Did ISIS Really Take Out A Squadron Of Russian Attack Helicopters At A Remote Airfield In Central Syria?

The Syrian government’s air base between Homs and the ancient city of Palmyra appears to have been partially destroyed. The base has become a key forward operating location for both Russian and Syrian forces as they have pushed east to take the fight to the Islamic State.

Stratfor has obtained satellite imagery that clearly shows the spots where Russia’s attack helicopters once sat are now blackened smear marks on the base’s parking apron. The same can be said for a nearby supply depot. The area was once packed with supply trucks, supposedly packed with munitions, now it looks like an ash tray.

It would seem that the attack came via indirect fire, and there are enough of Grad rockets floating around Syria at the moment to believe that ISIS could have used the artillery to attack targets it couldn’t otherwise reach with infantry.

The base is known to be used by Syrian attack jets, which have been attacking ISIS targets to the east on a regular basis. These aircraft, and Russia’s attack helicopters, were key factors in booting the Islamic State from Palmyra late last March.

The base is also along a key supply route connecting the country’s west and east, where ISIS continues to rule. These factors make it a very big target on the Islamic State’s hit list. In fact, the base has been under constant attack over the last couple of years, with ISIS throwing some of its most elaborate vehicle-borne improvised explosives at it.

Stratfor states that ISIS claims to have attacked the base on May 14, taking out Russian attack helicopters and nearly two dozen ammunition trucks. Assad’s forces have since said that an accident occurred on the base, resulting in what appears to be a massive explosive chain reaction.

Stratfor maintains that the attack claim by ISIS is valid, but US officials say that is not the case and that it is more likely that something like a fuel truck explosion was the culprit. Meanwhile, Russia is pushing off the report as ISIS propaganda, saying the imagery is old and depicts damage to the base from prior attacks that occurred months ago and that all their helicopters are accounted for.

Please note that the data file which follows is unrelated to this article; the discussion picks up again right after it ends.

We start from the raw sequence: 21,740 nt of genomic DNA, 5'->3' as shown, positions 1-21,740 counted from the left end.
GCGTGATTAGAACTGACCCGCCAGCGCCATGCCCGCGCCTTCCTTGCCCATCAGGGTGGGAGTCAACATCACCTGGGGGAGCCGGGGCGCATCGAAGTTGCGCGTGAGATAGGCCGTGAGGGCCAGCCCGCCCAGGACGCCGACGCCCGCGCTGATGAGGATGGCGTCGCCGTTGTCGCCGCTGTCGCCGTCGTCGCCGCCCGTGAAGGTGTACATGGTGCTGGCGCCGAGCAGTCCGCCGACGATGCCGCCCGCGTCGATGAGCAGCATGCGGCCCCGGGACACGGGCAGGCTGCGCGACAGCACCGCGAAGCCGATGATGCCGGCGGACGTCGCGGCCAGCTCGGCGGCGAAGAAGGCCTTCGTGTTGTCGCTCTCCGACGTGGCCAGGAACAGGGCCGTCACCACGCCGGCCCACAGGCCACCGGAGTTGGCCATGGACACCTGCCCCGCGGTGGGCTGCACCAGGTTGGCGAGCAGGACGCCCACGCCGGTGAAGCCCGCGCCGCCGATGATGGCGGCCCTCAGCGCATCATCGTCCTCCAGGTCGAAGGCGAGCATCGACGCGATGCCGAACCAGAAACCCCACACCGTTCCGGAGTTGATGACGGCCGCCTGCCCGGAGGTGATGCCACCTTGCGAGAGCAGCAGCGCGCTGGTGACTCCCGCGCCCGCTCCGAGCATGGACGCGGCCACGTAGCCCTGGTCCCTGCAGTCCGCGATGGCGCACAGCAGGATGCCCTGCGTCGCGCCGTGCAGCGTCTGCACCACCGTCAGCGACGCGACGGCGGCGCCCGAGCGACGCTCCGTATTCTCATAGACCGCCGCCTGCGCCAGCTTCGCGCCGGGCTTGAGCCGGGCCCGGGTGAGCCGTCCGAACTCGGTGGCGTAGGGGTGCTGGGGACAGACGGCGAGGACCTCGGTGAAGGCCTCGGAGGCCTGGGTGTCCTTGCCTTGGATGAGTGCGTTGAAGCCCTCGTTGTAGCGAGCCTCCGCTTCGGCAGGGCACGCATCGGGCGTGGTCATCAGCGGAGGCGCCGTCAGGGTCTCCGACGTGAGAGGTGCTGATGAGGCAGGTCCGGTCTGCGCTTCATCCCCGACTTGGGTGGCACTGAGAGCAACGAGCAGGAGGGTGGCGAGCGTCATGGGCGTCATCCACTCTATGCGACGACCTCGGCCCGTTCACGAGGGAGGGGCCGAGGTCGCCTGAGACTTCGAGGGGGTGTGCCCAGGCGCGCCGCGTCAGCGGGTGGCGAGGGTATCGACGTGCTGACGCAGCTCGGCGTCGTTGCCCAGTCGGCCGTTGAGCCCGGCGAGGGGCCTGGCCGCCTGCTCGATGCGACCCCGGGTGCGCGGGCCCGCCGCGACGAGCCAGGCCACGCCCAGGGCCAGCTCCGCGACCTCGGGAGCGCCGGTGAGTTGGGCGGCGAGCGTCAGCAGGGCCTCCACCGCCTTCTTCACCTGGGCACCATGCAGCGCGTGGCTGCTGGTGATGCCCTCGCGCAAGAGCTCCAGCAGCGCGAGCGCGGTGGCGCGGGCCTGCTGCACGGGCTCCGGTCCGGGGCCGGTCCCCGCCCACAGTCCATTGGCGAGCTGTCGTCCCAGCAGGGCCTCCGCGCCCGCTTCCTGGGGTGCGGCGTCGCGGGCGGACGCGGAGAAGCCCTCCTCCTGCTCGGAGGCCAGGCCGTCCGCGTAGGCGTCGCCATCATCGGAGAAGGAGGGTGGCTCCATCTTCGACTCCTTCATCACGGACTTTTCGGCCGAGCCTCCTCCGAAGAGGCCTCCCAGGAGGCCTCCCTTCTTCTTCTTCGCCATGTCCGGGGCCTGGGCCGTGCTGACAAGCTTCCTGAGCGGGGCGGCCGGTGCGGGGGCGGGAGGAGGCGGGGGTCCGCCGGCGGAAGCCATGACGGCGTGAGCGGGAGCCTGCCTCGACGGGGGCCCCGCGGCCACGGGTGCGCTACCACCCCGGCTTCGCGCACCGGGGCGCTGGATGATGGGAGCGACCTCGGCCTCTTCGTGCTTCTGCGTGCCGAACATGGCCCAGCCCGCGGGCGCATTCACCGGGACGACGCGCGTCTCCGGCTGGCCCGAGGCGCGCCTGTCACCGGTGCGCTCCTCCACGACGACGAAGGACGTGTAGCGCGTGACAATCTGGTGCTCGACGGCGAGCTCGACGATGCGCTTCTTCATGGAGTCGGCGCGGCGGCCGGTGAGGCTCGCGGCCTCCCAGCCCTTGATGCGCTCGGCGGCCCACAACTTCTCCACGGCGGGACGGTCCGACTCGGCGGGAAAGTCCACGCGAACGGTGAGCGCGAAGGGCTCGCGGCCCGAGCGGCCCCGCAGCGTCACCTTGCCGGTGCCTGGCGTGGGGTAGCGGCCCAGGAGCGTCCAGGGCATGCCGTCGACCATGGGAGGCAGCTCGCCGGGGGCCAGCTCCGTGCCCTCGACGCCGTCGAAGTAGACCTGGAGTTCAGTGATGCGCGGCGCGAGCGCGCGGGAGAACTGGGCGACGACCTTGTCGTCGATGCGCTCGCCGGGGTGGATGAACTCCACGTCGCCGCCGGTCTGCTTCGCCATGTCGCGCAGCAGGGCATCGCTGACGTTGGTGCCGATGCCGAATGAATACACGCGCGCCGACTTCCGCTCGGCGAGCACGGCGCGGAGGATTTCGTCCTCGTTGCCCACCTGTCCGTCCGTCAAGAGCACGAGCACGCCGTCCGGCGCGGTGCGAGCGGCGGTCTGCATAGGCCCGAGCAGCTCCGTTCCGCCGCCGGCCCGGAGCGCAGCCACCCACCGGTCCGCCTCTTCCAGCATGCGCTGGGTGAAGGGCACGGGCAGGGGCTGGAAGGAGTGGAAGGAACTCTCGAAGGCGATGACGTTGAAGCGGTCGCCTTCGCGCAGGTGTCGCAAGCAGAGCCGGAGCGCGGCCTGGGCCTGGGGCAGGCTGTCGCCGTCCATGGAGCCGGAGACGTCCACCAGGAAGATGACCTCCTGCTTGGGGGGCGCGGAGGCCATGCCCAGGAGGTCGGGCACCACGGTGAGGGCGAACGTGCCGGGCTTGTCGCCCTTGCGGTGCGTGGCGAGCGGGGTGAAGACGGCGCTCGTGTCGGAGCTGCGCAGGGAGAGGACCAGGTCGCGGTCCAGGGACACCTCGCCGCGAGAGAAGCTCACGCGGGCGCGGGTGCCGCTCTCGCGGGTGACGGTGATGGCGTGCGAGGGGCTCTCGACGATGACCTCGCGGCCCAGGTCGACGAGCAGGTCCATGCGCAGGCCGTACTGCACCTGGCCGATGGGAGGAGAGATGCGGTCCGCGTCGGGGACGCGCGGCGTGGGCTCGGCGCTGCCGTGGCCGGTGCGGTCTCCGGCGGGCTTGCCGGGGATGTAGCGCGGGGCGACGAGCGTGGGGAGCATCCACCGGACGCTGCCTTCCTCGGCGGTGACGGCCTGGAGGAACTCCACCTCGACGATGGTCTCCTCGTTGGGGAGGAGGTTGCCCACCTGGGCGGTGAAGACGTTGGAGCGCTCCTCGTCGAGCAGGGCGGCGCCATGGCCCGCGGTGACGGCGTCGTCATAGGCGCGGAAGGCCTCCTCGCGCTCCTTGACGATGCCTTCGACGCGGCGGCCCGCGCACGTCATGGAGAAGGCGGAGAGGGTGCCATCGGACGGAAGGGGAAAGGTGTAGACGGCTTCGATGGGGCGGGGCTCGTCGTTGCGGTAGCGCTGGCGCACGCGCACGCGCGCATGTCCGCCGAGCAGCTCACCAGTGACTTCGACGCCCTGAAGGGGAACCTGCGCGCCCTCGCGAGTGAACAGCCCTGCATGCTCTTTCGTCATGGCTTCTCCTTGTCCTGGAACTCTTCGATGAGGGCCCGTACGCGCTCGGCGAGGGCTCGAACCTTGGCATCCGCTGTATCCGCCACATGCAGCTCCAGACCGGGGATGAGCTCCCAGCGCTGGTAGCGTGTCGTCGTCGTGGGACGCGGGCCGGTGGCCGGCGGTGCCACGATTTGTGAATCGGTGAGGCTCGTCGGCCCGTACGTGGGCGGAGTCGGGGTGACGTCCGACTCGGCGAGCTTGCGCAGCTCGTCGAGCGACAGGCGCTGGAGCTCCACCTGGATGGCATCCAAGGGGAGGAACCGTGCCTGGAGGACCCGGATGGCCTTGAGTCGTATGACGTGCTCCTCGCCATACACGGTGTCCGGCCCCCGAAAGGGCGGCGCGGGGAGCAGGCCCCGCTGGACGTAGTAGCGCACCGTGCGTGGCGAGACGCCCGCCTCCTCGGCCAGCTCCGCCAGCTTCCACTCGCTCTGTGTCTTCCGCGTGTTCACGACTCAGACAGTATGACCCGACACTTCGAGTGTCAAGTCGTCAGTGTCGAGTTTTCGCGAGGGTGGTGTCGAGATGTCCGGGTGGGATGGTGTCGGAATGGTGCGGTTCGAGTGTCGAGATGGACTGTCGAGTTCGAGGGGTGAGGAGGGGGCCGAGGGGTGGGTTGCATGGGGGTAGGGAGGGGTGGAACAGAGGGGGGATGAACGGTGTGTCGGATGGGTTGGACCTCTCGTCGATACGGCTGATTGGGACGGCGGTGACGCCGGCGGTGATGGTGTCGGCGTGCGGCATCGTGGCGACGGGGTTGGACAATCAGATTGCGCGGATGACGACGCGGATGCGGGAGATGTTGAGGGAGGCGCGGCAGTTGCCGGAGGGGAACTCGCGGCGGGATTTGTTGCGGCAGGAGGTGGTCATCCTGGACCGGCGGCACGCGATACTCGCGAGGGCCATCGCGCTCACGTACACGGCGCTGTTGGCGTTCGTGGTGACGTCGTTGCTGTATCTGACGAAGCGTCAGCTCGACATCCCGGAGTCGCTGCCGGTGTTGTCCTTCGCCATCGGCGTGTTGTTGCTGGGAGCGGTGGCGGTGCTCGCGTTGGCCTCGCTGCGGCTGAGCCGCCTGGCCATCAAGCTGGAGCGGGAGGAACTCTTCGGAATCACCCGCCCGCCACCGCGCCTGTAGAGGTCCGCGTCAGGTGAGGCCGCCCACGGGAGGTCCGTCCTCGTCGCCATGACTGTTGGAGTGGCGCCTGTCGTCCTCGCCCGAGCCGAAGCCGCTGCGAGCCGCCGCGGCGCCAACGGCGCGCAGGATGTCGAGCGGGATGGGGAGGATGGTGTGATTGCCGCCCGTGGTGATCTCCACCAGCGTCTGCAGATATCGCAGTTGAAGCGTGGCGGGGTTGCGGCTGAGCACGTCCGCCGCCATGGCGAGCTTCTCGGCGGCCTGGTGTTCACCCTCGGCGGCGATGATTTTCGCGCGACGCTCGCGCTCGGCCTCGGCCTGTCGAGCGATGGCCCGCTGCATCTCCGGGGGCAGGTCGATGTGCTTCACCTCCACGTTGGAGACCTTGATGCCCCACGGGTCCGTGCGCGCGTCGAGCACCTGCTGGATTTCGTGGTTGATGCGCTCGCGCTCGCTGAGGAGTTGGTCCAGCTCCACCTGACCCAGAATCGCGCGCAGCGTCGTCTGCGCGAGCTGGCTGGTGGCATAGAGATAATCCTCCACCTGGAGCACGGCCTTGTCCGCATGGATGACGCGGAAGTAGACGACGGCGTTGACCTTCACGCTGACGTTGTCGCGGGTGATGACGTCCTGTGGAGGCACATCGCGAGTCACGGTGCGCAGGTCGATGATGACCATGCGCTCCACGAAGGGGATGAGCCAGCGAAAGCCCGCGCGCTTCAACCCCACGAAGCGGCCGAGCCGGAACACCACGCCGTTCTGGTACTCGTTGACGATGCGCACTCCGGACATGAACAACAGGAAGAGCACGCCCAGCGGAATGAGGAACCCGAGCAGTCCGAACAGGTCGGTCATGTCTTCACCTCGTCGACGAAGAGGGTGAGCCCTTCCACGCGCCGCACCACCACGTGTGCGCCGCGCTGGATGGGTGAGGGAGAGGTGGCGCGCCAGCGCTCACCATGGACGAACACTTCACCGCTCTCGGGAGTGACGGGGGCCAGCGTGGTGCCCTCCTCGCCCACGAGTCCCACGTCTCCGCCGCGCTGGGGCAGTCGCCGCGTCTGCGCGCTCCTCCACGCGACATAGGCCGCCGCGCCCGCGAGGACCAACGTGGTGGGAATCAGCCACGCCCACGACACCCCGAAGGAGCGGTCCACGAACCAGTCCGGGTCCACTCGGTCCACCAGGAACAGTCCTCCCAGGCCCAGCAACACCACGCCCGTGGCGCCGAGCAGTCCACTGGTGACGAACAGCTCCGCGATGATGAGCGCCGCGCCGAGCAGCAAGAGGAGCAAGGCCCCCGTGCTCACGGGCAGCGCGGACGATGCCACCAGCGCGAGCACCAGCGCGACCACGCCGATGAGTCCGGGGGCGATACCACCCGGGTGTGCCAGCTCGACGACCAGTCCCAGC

The damaged objects and areas shown in the Stratfor satellite imagery are within a about a quarter-mile radius of one another, which is not a large distance in airfield terms. With this in mind, both theories seem possible, and maybe parts of both of them are true. It could be that a single artillery shell or rocket landed on just the right object to set off a devastating series of explosions and fires. Even a suicide bomber could have done such a deed once they infiltrated the sprawling base.

Then again, forward arming and refueling operations can be a dangerous business, especially in very austere war zone conditions. Yet a rocket or artillery barrage seems like as good of an explanation as any for the destruction, although the accuracy of what are fairly inaccurate systems seems to have been a bit uncanny in this case. Still,  there is one piece of evidence that may lend itself to this theory.

The imagery provided by Stratfor shows that an abandoned MiG-25 Foxtbat that has been parked in the same place at the airfield for years was also damaged. It appears that its right wing trailing edge took a direct hit, and there are scorched marks below it that look like the remnants of small to medium caliber artillery or rocket detonation. It is hard to believe that this type of damage was caused by falling embers or shrapnel from a blast a quarter mile away.  In fact, if the imagery were shown to me without the backstory, it looks more like an attack using precision guided munitions than some artillery barrage.

So what do you think occurred here? Did ISIS get the best of Russia and Assad’s forces? Or was it an accident in what looks like an accident prone operating location? Tell us below.

Contact the author at Tyler@thedrive.com

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Tyler Rogoway


Tyler’s passion is the study of military technology, strategy, and foreign policy and he has fostered a dominant voice on those topics in the defense media space. He was the creator of the hugely popular defense site Foxtrot Alpha before developing The War Zone.